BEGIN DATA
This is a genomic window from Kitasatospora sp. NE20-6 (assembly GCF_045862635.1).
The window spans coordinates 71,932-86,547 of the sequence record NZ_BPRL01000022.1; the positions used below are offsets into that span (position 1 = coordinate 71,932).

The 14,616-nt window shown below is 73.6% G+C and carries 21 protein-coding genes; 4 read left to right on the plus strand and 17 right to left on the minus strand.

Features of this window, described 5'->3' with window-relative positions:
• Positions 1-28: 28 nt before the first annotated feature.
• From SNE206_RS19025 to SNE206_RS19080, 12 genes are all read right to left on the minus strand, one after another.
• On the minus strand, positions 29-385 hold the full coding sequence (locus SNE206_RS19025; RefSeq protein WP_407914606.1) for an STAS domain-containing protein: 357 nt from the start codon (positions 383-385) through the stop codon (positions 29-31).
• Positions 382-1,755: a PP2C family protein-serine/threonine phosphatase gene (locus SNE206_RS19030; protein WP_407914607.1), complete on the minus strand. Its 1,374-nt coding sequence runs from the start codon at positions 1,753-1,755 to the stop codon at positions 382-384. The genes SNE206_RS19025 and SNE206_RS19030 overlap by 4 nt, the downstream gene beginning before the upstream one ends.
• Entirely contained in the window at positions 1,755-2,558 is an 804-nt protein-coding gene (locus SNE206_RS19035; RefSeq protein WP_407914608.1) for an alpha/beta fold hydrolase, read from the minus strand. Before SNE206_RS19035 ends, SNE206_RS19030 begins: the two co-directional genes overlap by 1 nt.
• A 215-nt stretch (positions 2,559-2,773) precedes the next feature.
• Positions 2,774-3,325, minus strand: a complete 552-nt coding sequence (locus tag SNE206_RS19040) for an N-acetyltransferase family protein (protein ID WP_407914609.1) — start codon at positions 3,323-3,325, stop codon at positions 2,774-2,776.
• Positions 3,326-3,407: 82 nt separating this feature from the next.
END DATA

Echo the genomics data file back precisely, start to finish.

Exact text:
This is a genomic window from Kitasatospora sp. NE20-6 (assembly GCF_045862635.1).
The window spans coordinates 71,932-86,547 of the sequence record NZ_BPRL01000022.1; the positions used below are offsets into that span (position 1 = coordinate 71,932).

The 14,616-nt window shown below is 73.6% G+C and carries 21 protein-coding genes; 4 read left to right on the plus strand and 17 right to left on the minus strand.

Features of this window, described 5'->3' with window-relative positions:
• Positions 1-28: 28 nt before the first annotated feature.
• From SNE206_RS19025 to SNE206_RS19080, 12 genes are all read right to left on the minus strand, one after another.
• On the minus strand, positions 29-385 hold the full coding sequence (locus SNE206_RS19025; RefSeq protein WP_407914606.1) for an STAS domain-containing protein: 357 nt from the start codon (positions 383-385) through the stop codon (positions 29-31).
• Positions 382-1,755: a PP2C family protein-serine/threonine phosphatase gene (locus SNE206_RS19030; protein WP_407914607.1), complete on the minus strand. Its 1,374-nt coding sequence runs from the start codon at positions 1,753-1,755 to the stop codon at positions 382-384. The genes SNE206_RS19025 and SNE206_RS19030 overlap by 4 nt, the downstream gene beginning before the upstream one ends.
• Entirely contained in the window at positions 1,755-2,558 is an 804-nt protein-coding gene (locus SNE206_RS19035; RefSeq protein WP_407914608.1) for an alpha/beta fold hydrolase, read from the minus strand. Before SNE206_RS19035 ends, SNE206_RS19030 begins: the two co-directional genes overlap by 1 nt.
• A 215-nt stretch (positions 2,559-2,773) precedes the next feature.
• Positions 2,774-3,325, minus strand: a complete 552-nt coding sequence (locus tag SNE206_RS19040) for an N-acetyltransferase family protein (protein ID WP_407914609.1) — start codon at positions 3,323-3,325, stop codon at positions 2,774-2,776.
• Positions 3,326-3,407: 82 nt separating this feature from the next.